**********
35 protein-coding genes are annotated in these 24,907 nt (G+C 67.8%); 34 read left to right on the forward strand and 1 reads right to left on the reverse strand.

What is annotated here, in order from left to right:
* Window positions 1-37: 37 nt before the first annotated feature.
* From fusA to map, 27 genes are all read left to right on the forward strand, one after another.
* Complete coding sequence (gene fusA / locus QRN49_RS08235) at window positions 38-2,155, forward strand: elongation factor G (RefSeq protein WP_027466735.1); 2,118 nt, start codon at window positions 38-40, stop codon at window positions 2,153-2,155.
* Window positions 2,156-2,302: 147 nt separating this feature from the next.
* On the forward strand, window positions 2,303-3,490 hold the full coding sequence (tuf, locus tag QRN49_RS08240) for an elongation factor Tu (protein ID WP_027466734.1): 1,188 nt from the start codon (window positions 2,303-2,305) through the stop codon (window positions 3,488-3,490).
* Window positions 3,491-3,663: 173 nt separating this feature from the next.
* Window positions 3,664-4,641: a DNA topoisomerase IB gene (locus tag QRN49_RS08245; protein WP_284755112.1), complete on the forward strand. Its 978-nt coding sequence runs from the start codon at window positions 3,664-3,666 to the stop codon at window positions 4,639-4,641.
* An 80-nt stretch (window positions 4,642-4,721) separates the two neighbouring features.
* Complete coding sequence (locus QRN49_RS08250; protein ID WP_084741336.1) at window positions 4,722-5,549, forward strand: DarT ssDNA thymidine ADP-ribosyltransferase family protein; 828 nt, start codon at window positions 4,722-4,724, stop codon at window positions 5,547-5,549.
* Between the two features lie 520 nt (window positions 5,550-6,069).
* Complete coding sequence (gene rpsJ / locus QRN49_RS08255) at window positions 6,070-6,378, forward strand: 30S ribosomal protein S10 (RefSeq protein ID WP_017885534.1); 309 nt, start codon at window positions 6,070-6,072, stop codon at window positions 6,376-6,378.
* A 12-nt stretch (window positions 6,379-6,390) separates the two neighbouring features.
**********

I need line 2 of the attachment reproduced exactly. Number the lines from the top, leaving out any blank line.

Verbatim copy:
What is annotated here, in order from left to right: